: the base edge class; always directed and weighted.`graphs.Edge`

: the primary implementation of`BaseEdge`

.`graphs.EdgeWithData`

: a`BaseEdge`

that additionally contains some extra, generic data and is used by`MazeGraph`

.

`graphs.shortestpaths`

: contains algorithms for finding shortest paths

### Shortest-Path Finder¶

Note

The interface includes the same generic definitions as `MinimumSpanningTreeFinder`

, but once again, you should be able to safely ignore them—the important takeaway is that `G`

is a `Graph`

, `V`

can be any object, and `E`

is a `BaseEdge`

.

Signature | Description |
---|---|

`ShortestPath<V, E> findShortestPath(` `G graph, V start, V end)` | Computes a shortest path from start to end in a given graph, and returns a ShortestPath object. |

In the Dijkstra-based implementation that you will be implementing, the method above is broken into two sub-methods:

Signature | Description |
---|---|

`Map<V, E> constructShortestPathsTree(` `G graph, V start, V end)` | Returns a (partial) shortest paths tree (a map from vertex to preceding edge) containing the shortest path from start to end in given graph. |

`ShortestPath<V, E> extractShortestPath(` `Map<V, E> spt, V start, V end)` | Extracts the shortest path from start to end from the given shortest paths tree. |

The `ShortestPath`

object returned is essentially a container for edges. It may be helpful to look at the `LazyShortestPathFinder`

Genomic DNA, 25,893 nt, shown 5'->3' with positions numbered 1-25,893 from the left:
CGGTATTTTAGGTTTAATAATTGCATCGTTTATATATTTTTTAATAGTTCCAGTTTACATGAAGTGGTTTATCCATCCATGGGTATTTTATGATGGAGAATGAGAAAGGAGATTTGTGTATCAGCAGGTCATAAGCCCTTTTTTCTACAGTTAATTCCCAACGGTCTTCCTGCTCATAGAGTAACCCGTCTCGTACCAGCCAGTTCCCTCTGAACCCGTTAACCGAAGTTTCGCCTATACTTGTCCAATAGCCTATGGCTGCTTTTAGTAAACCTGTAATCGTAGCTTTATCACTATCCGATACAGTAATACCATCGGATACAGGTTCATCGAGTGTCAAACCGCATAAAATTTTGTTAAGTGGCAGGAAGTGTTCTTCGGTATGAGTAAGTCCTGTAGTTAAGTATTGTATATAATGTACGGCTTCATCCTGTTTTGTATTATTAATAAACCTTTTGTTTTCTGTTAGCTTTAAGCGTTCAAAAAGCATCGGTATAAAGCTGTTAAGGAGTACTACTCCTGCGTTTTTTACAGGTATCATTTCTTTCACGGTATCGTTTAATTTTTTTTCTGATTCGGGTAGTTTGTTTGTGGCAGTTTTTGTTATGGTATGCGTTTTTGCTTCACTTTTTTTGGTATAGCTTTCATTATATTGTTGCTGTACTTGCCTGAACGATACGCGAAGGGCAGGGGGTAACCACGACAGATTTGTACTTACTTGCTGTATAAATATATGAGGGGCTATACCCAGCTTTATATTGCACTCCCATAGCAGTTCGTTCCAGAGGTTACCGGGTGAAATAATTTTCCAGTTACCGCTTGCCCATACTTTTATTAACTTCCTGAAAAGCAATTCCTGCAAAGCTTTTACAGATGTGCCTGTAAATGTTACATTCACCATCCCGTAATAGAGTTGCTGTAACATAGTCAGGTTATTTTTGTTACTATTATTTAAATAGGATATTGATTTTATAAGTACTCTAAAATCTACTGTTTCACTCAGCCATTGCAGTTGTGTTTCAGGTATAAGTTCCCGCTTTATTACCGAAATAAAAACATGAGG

class for examples of how these objects are initialized.

### Graph¶

Signature | Description |
---|---|

`Collection<E> outgoingEdgesFrom(V vertex)` | Returns an unmodifiable collection of the outgoing edges from the given vertex. |

Note

The method returns a `Collection`

; this means that it’s up to the implementation to decide exactly what `Collection`

implementation to use (usually a `List`

or `Set`

).

Note

The returned `Collection`

is **unmodifiable**, so any attempts to modify it directly will throw an `UnsupportedOperationException`

.

## Testing¶

Recommend

submit to Gradescope now to ensure that SPF works fully before moving on to seamfinding.

If you find yourself passing our unit tests but failing stress tests on Gradescope, your best course of action will be to carefully review your code until you figure out where your code deviates from Dijkstra’s algorithm.

Some of our stress tests will also check your code’s runtime:

- One test will time your code on random graphs with many vertices and edges (so the shortest paths end up being only several edges in length).
- Another test will check the runtime with very long paths.

If you fail these tests, refer to the pseudocode in the Dijkstra lectures and check to see if you’re following it correctly.

Finally, for your convenience, here are some diagrams of graphs from provided tests.

## Graphs used in tests:

Start and end vertices have bold outlines.

Graph with multiple paths between start and end:

Graph where least-cost path has more edges than other paths:

Graph requiring relaxation:

Graph not requiring relaxation: